WILLMAR -- A proposed 9,590-head dairy operation near Pennock easily won a preliminary nod of approval Monday by the Kandiyohi County Planning Commission.
"I'm really excited," said Nate Hultgren, one of the directors of Meadow Star Dairy Limited Liability Partnership, following the unanimous vote by the Planning Commission.
Pending the outcome Oct. 21 of the Kandiyohi County Board, which has the final say on the conditional use permit, preliminary groundwork at the large dairy operation could begin this fall.
The goal is to begin milking 4,754 cows twice a day by this time next year.
Although the public hearing attracted nearly 100 people, the tone of the meeting was extremely civil and concerns and questions were presented calmly following a 45-minute detailed description of the project by the local developers.
County Commissioner Harlan Madsen said the "depth of study" and research conducted on the project and "dialogue" about the project before it reached the public hearing state helped carry the project through so smoothly.
The developers also took neighbors on a tour of a similar dairy to lessen fears about odors.
Bruce Reuss, a member of the Planning Commission, praised the developers, the county staff and Chairman Ed Huseby for helping create a flawless process for discussing a project that could've been contentious. "Kandiyohi County was done proud tonight," Reuss said.
Located on the 160-acre site about two miles southwest of Pennock in St. John's Township, the proposed site is on farmland owned by the Hultgrens, who operate a fourth-generation family farm. The site is about five miles west and one mile north of Willmar in an area zoned for agriculture preservation.
Under the Meadow Star plan, 15 to 20 families would become investors in the partnership and a board of directors would be "visible" and "accountable" for the dairy, including any odors or the condition of the township road heavy milk trucks would travel on, Hultgren said.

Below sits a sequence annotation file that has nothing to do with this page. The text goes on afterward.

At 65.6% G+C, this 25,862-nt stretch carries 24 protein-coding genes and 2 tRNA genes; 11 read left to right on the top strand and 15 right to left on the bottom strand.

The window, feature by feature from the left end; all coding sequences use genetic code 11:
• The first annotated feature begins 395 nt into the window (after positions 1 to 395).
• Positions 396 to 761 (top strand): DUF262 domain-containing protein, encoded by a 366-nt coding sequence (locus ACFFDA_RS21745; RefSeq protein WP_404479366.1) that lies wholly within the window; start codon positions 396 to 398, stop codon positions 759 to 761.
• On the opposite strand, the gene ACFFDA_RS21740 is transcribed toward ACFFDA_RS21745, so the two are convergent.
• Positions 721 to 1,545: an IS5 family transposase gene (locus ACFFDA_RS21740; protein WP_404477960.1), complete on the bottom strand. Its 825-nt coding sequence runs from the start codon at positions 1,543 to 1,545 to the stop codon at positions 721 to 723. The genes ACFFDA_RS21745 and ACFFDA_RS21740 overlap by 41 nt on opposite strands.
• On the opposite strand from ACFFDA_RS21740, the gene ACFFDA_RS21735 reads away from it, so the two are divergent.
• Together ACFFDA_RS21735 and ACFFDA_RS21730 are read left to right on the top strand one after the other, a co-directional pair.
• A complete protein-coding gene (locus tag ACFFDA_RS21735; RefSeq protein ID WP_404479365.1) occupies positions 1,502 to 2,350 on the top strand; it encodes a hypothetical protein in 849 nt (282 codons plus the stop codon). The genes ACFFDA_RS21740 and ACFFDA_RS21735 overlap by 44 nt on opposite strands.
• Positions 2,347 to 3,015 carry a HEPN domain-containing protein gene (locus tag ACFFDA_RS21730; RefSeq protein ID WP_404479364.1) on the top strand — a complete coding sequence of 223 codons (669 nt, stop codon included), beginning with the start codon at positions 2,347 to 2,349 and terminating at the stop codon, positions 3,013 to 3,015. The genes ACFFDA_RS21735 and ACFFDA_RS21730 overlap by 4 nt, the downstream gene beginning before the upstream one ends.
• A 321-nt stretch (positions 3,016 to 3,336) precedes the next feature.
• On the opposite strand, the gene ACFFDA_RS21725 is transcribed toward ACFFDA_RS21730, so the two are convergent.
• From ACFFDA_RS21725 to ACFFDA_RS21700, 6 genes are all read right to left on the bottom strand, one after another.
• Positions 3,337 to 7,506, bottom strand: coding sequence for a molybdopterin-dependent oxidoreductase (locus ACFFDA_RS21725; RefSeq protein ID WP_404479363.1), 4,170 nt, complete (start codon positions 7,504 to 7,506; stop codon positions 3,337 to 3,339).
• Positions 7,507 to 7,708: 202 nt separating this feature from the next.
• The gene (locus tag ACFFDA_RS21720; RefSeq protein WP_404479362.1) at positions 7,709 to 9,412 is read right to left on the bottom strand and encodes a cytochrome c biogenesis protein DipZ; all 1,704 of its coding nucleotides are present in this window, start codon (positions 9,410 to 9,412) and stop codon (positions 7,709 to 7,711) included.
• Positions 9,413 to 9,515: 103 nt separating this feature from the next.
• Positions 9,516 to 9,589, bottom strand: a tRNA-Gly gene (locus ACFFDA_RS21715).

Because the dairy would be owned by local people, and not an out-of-state corporation, high standards of being a five-star quality dairy operation would be met, he said.
Besides their word, the business will have to follow the county, state and federal requirements that pertain to large feedlots.
An environmental assessment worksheet, which measured at least 6 inches thick, provides environmental standards for the project in areas like manure management, protection of water resources and air quality.
During a presentation that Hultgren said would be boring but at least as "exciting as the Viking's offense," details about the clay-lined earthen manure pit, injection methods of manure application and storm water retention were laid out.
The facility will use about 190,000 gallons of water a day. While sizable, it's less than the 300,000 gallons needed for the average 18-hole golf course, according to information in their report.
The dairy will access water from a different aquifer than the city of Pennock gets its municipal water, answering concerns from city officials.
The Meadow Star Dairy will follow the model of Riverview Dairy of Morris, which will manage the local operation.
Brady Janzen, from Riverview Farms, provided details on synthetic basin covers, bio-filters and an anaerobic methane digester that would be used at Meadow Star Dairy to help improve air quality at the plant.
Besides helping to meet the Environmental Protection Agency air quality standards, the methane digester will also generate enough green electricity to power the dairy operation and the entire town of Pennock, said Kim Larson, another member of the Meadow Star LLP.
There were concerns and questions from neighbors, including Susan Kidrowski who hopes to build a retirement home on land her family owns near the proposed dairy farm. She asked who would buy a house there so close to a large dairy.
George Barr, from Willmar, said the dairy will be like a new "satellite community" to Willmar. He wanted to know who would be monitoring the dairy to make sure they lived up to the permit.
With an estimated payroll of $1.5 million for 30 to 40 employees and property taxes of $40,000 a year, the dairy will provide a big economic boost to the county, Larson said.